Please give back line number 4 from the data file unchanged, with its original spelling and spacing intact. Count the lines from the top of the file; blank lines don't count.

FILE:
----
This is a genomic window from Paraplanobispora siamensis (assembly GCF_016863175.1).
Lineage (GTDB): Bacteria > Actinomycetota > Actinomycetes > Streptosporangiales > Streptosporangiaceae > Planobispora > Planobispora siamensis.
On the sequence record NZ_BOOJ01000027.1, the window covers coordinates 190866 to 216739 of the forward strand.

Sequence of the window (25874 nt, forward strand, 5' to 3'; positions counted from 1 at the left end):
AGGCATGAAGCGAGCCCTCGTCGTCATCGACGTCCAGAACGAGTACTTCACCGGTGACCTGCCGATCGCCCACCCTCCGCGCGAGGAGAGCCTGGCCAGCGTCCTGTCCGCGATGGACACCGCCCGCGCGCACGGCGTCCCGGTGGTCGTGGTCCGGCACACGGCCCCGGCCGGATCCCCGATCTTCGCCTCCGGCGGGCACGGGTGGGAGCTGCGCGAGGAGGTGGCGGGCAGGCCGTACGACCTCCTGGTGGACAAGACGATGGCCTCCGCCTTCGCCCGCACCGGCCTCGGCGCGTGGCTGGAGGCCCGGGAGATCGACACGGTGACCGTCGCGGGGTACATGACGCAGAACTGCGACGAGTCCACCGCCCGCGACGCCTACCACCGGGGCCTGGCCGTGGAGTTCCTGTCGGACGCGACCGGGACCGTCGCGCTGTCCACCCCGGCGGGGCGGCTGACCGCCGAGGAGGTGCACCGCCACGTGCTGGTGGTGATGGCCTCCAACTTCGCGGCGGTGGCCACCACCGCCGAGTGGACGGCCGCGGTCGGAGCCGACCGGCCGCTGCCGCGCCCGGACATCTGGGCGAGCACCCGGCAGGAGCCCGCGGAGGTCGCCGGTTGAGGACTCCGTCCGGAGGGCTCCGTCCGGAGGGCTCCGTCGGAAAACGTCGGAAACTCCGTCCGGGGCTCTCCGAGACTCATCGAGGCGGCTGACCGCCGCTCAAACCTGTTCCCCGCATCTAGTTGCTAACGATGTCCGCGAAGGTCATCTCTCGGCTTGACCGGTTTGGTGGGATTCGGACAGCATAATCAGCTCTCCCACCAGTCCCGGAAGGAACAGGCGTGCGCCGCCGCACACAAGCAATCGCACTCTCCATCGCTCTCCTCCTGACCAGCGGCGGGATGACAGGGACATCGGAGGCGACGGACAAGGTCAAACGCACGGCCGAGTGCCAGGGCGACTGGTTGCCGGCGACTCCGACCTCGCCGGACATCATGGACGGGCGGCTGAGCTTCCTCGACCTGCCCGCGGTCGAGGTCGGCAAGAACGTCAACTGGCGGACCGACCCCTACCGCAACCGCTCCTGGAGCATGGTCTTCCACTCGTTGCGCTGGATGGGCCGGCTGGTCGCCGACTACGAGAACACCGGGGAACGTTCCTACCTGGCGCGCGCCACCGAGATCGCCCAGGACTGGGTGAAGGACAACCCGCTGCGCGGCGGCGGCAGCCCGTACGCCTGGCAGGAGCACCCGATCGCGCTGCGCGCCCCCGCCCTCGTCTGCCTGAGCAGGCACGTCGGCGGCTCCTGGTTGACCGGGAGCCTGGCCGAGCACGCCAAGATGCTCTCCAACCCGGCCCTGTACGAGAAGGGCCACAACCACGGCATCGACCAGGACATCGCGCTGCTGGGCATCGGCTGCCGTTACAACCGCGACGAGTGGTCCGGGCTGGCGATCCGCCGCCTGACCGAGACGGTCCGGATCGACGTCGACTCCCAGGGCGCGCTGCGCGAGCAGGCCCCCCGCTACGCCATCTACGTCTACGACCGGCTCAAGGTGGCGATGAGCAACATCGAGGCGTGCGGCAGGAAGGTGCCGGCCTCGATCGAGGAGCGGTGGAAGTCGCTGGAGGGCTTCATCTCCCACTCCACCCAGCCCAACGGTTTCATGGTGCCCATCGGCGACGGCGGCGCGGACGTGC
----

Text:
Sequence of the window (25874 nt, forward strand, 5' to 3'; positions counted from 1 at the left end):